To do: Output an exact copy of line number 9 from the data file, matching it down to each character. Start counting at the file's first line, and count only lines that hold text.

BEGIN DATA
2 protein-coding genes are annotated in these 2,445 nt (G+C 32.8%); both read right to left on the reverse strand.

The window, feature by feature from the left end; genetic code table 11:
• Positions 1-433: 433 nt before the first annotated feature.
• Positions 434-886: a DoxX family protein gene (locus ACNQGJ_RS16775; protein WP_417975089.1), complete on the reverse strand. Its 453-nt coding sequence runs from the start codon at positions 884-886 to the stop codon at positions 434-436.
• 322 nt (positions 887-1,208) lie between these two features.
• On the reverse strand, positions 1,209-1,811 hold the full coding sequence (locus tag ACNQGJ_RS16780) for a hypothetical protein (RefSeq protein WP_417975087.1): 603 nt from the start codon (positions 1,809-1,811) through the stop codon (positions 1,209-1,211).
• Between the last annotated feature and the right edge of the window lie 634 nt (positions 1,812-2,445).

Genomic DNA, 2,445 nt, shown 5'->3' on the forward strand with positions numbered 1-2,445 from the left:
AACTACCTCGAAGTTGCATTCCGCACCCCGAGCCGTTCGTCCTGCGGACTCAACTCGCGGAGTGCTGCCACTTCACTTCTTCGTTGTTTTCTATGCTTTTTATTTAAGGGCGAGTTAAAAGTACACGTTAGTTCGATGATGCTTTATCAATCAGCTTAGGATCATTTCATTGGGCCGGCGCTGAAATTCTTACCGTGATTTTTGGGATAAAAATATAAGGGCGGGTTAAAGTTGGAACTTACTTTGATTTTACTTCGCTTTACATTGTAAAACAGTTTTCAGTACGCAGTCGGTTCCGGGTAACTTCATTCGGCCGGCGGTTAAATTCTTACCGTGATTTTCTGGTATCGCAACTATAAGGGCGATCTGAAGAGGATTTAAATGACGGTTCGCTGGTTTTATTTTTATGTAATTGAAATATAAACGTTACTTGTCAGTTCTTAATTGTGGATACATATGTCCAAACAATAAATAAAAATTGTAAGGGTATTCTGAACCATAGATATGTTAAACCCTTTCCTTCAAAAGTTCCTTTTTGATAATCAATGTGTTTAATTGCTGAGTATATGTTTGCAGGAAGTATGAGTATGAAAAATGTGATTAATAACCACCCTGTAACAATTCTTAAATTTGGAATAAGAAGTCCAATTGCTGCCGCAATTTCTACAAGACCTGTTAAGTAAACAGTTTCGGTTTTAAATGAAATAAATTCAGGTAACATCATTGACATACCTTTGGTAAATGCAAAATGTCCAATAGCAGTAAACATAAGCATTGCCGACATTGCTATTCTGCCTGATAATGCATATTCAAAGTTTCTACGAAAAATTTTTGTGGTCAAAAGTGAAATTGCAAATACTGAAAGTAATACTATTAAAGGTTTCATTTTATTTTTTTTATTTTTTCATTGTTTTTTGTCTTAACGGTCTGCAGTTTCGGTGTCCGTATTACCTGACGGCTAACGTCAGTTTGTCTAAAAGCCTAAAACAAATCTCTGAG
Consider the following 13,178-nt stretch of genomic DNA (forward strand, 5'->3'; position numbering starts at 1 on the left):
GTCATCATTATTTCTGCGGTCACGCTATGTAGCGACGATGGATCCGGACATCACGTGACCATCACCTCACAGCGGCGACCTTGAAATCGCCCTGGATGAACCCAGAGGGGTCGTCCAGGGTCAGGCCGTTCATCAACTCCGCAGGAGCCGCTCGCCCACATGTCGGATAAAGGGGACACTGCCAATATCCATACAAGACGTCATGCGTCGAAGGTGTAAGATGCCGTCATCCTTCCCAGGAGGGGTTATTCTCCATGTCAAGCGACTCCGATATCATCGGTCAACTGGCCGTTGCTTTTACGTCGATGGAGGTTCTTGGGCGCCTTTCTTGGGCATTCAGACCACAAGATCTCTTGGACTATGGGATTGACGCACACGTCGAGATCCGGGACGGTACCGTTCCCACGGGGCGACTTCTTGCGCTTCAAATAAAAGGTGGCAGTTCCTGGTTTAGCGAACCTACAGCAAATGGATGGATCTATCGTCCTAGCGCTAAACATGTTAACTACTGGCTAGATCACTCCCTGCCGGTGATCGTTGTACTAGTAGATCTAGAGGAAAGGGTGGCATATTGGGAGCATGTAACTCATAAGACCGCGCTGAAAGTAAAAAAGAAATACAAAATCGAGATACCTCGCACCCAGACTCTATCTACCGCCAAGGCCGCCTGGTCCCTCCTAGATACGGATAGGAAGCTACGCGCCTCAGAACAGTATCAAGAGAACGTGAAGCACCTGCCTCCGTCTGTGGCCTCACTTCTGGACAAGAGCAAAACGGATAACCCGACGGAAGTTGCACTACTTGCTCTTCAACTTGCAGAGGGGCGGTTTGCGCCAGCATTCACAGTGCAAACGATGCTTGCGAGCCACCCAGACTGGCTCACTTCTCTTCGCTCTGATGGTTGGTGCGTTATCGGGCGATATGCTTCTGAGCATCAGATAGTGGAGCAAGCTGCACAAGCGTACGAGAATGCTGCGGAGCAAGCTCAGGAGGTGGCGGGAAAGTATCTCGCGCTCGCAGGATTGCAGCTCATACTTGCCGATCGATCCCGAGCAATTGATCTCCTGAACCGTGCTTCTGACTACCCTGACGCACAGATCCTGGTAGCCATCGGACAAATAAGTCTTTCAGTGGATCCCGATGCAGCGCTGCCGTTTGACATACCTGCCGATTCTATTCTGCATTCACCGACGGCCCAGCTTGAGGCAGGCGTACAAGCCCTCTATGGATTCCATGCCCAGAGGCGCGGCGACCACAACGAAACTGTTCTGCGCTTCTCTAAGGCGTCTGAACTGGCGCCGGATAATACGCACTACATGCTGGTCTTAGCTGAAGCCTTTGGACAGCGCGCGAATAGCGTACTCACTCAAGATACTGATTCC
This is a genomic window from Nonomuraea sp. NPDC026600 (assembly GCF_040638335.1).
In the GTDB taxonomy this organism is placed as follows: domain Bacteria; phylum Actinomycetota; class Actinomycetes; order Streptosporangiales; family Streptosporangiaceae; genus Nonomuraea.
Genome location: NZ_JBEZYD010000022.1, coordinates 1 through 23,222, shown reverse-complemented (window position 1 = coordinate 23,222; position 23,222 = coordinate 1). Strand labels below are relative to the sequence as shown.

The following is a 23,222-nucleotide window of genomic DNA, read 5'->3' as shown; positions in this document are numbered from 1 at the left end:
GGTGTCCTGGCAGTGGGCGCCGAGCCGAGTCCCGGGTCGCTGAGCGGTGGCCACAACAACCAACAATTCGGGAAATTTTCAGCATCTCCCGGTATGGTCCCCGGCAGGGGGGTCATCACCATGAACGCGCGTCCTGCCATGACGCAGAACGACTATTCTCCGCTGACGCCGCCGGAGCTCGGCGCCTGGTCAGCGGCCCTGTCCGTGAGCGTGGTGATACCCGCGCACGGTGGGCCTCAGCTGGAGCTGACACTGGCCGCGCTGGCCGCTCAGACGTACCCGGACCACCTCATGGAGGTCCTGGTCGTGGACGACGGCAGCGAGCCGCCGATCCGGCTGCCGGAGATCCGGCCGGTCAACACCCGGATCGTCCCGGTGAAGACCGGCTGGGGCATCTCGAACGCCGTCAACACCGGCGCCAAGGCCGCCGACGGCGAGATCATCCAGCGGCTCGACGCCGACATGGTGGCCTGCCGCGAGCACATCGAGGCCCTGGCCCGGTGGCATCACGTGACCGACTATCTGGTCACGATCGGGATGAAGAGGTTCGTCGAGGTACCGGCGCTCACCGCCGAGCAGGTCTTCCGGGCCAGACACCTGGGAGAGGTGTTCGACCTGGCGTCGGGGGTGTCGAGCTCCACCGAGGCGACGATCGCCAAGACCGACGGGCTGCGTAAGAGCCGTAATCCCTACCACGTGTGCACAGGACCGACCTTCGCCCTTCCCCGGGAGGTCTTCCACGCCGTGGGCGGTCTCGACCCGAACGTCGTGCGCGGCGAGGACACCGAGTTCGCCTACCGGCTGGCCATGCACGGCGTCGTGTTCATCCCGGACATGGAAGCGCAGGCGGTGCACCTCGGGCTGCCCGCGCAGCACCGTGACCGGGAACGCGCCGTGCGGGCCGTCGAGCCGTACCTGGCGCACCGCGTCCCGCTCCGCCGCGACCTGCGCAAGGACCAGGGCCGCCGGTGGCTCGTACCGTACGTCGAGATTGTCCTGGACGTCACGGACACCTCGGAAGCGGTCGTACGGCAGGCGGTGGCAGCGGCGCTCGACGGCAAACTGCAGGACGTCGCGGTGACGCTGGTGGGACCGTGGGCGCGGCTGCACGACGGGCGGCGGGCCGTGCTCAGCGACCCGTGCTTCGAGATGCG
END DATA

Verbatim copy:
AACTACCTCGAAGTTGCATTCCGCACCCCGAGCCGTTCGTCCTGCGGACTCAACTCGCGGAGTGCTGCCACTTCACTTCTTCGTTGTTTTCTATGCTTTTTATTTAAGGGCGAGTTAAAAGTACACGTTAGTTCGATGATGCTTTATCAATCAGCTTAGGATCATTTCATTGGGCCGGCGCTGAAATTCTTACCGTGATTTTTGGGATAAAAATATAAGGGCGGGTTAAAGTTGGAACTTACTTTGATTTTACTTCGCTTTACATTGTAAAACAGTTTTCAGTACGCAGTCGGTTCCGGGTAACTTCATTCGGCCGGCGGTTAAATTCTTACCGTGATTTTCTGGTATCGCAACTATAAGGGCGATCTGAAGAGGATTTAAATGACGGTTCGCTGGTTTTATTTTTATGTAATTGAAATATAAACGTTACTTGTCAGTTCTTAATTGTGGATACATATGTCCAAACAATAAATAAAAATTGTAAGGGTATTCTGAACCATAGATATGTTAAACCCTTTCCTTCAAAAGTTCCTTTTTGATAATCAATGTGTTTAATTGCTGAGTATATGTTTGCAGGAAGTATGAGTATGAAAAATGTGATTAATAACCACCCTGTAACAATTCTTAAATTTGGAATAAGAAGTCCAATTGCTGCCGCAATTTCTACAAGACCTGTTAAGTAAACAGTTTCGGTTTTAAATGAAATAAATTCAGGTAACATCATTGACATACCTTTGGTAAATGCAAAATGTCCAATAGCAGTAAACATAAGCATTGCCGACATTGCTATTCTGCCTGATAATGCATATTCAAAGTTTCTACGAAAAATTTTTGTGGTCAAAAGTGAAATTGCAAATACTGAAAGTAATACTATTAAAGGTTTCATTTTATTTTTTTTATTTTTTCATTGTTTTTTGTCTTAACGGTCTGCAGTTTCGGTGTCCGTATTACCTGACGGCTAACGTCAGTTTGTCTAAAAGCCTAAAACAAATCTCTGAG